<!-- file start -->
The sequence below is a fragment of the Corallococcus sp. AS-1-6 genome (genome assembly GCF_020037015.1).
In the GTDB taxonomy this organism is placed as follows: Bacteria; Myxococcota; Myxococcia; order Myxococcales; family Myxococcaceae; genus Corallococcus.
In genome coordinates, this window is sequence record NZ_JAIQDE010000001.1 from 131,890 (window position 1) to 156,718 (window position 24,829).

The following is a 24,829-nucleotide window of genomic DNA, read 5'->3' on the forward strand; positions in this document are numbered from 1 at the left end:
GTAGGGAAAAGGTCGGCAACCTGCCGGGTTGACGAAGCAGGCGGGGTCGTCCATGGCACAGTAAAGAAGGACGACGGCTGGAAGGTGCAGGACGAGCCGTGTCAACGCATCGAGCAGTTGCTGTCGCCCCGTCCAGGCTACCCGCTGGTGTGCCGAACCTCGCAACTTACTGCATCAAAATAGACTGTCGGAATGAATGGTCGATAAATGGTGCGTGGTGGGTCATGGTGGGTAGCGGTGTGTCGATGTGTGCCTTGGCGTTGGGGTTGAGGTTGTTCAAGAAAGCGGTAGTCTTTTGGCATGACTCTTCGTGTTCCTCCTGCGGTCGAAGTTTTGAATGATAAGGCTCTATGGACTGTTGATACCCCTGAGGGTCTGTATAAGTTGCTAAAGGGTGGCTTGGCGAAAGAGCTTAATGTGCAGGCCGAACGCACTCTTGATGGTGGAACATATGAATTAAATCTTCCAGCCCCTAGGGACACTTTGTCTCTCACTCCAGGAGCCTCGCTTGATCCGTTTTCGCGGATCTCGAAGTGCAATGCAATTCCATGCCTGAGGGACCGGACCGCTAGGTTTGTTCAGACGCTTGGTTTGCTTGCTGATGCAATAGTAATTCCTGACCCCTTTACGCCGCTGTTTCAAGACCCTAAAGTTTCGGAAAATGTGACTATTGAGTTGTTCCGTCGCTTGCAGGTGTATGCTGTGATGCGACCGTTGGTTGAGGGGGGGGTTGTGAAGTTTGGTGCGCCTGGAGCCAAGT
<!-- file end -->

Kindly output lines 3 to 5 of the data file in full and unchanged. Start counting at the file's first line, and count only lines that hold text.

In genome coordinates, this window is sequence record NZ_JAIQDE010000001.1 from 131,890 (window position 1) to 156,718 (window position 24,829).

The following is a 24,829-nucleotide window of genomic DNA, read 5'->3' on the forward strand; positions in this document are numbered from 1 at the left end:
GTAGGGAAAAGGTCGGCAACCTGCCGGGTTGACGAAGCAGGCGGGGTCGTCCATGGCACAGTAAAGAAGGACGACGGCTGGAAGGTGCAGGACGAGCCGTGTCAACGCATCGAGCAGTTGCTGTCGCCCCGTCCAGGCTACCCGCTGGTGTGCCGAACCTCGCAACTTACTGCATCAAAATAGACTGTCGGAATGAATGGTCGATAAATGGTGCGTGGTGGGTCATGGTGGGTAGCGGTGTGTCGATGTGTGCCTTGGCGTTGGGGTTGAGGTTGTTCAAGAAAGCGGTAGTCTTTTGGCATGACTCTTCGTGTTCCTCCTGCGGTCGAAGTTTTGAATGATAAGGCTCTATGGACTGTTGATACCCCTGAGGGTCTGTATAAGTTGCTAAAGGGTGGCTTGGCGAAAGAGCTTAATGTGCAGGCCGAACGCACTCTTGATGGTGGAACATATGAATTAAATCTTCCAGCCCCTAGGGACACTTTGTCTCTCACTCCAGGAGCCTCGCTTGATCCGTTTTCGCGGATCTCGAAGTGCAATGCAATTCCATGCCTGAGGGACCGGACCGCTAGGTTTGTTCAGACGCTTGGTTTGCTTGCTGATGCAATAGTAATTCCTGACCCCTTTACGCCGCTGTTTCAAGACCCTAAAGTTTCGGAAAATGTGACTATTGAGTTGTTCCGTCGCTTGCAGGTGTATGCTGTGATGCGACCGTTGGTTGAGGGGGGGGTTGTGAAGTTTGGTGCGCCTGGAGCCAAGT